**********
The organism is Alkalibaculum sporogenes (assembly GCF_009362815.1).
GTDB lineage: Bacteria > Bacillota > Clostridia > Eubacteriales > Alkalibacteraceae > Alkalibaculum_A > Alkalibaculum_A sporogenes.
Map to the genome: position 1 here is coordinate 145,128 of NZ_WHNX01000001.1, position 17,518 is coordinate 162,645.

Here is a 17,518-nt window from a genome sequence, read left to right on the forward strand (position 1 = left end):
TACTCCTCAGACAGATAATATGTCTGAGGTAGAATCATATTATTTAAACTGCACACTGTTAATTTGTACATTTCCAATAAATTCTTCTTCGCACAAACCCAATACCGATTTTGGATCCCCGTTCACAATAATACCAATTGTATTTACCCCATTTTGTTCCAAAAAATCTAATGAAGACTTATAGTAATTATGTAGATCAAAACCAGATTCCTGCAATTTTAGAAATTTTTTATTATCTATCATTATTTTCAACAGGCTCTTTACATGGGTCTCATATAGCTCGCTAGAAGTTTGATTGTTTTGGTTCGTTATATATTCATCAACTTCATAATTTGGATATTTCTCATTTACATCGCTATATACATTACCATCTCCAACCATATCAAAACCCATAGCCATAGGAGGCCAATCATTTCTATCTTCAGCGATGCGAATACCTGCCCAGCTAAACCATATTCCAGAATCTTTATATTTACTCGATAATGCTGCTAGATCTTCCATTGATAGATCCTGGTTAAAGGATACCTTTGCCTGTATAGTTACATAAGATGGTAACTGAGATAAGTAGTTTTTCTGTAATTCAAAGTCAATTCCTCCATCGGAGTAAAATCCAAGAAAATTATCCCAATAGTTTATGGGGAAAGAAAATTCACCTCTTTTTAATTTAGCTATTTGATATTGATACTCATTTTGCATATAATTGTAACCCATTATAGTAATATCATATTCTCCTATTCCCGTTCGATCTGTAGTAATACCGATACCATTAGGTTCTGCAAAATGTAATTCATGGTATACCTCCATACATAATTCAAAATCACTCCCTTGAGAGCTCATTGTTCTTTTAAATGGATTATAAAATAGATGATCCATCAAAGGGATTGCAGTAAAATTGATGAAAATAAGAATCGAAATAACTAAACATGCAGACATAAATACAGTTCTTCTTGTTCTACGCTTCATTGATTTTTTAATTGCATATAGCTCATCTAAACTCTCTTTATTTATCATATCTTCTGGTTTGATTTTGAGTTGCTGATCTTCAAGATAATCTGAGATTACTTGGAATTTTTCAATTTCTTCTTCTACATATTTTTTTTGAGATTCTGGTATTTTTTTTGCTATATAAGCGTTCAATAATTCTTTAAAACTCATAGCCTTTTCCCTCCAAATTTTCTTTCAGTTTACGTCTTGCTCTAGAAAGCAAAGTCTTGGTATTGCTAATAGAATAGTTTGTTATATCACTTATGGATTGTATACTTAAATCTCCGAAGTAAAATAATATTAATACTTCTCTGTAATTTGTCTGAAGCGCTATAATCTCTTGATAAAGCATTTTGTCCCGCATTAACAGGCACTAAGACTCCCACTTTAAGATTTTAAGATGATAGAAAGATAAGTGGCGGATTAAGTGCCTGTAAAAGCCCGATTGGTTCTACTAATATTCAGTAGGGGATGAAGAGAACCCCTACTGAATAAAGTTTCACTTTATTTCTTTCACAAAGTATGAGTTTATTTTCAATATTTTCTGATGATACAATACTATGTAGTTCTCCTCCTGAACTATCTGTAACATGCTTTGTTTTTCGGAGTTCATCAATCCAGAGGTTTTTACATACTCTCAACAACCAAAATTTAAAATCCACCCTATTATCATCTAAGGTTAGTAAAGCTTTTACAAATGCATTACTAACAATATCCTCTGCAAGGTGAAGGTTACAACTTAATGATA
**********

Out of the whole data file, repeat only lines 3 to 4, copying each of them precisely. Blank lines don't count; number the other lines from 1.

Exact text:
Map to the genome: position 1 here is coordinate 145,128 of NZ_WHNX01000001.1, position 17,518 is coordinate 162,645.

Here is a 17,518-nt window from a genome sequence, read left to right on the forward strand (position 1 = left end):